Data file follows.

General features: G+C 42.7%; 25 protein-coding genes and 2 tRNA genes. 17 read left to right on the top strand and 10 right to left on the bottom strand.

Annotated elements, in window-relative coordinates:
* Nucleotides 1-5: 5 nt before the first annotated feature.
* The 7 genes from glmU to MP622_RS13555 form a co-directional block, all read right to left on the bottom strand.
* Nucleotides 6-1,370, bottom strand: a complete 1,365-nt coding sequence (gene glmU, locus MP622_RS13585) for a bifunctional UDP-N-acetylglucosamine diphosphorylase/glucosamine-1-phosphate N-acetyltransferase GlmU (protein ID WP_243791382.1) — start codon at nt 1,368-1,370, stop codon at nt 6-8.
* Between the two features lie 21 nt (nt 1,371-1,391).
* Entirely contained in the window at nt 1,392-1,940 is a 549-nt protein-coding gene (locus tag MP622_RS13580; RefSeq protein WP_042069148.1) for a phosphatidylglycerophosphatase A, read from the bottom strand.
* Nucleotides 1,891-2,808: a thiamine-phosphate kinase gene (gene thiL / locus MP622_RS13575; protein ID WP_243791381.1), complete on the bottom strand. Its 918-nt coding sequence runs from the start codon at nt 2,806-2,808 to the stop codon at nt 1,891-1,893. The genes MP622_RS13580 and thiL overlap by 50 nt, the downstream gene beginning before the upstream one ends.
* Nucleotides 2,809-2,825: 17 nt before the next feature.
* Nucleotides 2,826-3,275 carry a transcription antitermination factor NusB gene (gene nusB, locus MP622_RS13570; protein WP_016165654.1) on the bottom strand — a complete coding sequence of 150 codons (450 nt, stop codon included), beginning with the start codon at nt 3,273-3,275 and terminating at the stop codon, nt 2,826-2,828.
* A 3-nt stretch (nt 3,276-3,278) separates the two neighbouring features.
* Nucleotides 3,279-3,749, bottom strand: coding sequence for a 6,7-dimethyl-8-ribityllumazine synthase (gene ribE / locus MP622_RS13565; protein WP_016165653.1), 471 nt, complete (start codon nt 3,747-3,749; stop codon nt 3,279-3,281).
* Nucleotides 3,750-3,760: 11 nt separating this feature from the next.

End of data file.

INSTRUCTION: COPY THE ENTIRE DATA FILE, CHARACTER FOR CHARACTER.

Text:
General features: G+C 42.7%; 25 protein-coding genes and 2 tRNA genes. 17 read left to right on the top strand and 10 right to left on the bottom strand.

Annotated elements, in window-relative coordinates:
* Nucleotides 1-5: 5 nt before the first annotated feature.
* The 7 genes from glmU to MP622_RS13555 form a co-directional block, all read right to left on the bottom strand.
* Nucleotides 6-1,370, bottom strand: a complete 1,365-nt coding sequence (gene glmU, locus MP622_RS13585) for a bifunctional UDP-N-acetylglucosamine diphosphorylase/glucosamine-1-phosphate N-acetyltransferase GlmU (protein ID WP_243791382.1) — start codon at nt 1,368-1,370, stop codon at nt 6-8.
* Between the two features lie 21 nt (nt 1,371-1,391).
* Entirely contained in the window at nt 1,392-1,940 is a 549-nt protein-coding gene (locus tag MP622_RS13580; RefSeq protein WP_042069148.1) for a phosphatidylglycerophosphatase A, read from the bottom strand.
* Nucleotides 1,891-2,808: a thiamine-phosphate kinase gene (gene thiL / locus MP622_RS13575; protein ID WP_243791381.1), complete on the bottom strand. Its 918-nt coding sequence runs from the start codon at nt 2,806-2,808 to the stop codon at nt 1,891-1,893. The genes MP622_RS13580 and thiL overlap by 50 nt, the downstream gene beginning before the upstream one ends.
* Nucleotides 2,809-2,825: 17 nt before the next feature.
* Nucleotides 2,826-3,275 carry a transcription antitermination factor NusB gene (gene nusB, locus MP622_RS13570; protein WP_016165654.1) on the bottom strand — a complete coding sequence of 150 codons (450 nt, stop codon included), beginning with the start codon at nt 3,273-3,275 and terminating at the stop codon, nt 2,826-2,828.
* A 3-nt stretch (nt 3,276-3,278) separates the two neighbouring features.
* Nucleotides 3,279-3,749, bottom strand: coding sequence for a 6,7-dimethyl-8-ribityllumazine synthase (gene ribE / locus MP622_RS13565; protein WP_016165653.1), 471 nt, complete (start codon nt 3,747-3,749; stop codon nt 3,279-3,281).
* Nucleotides 3,750-3,760: 11 nt separating this feature from the next.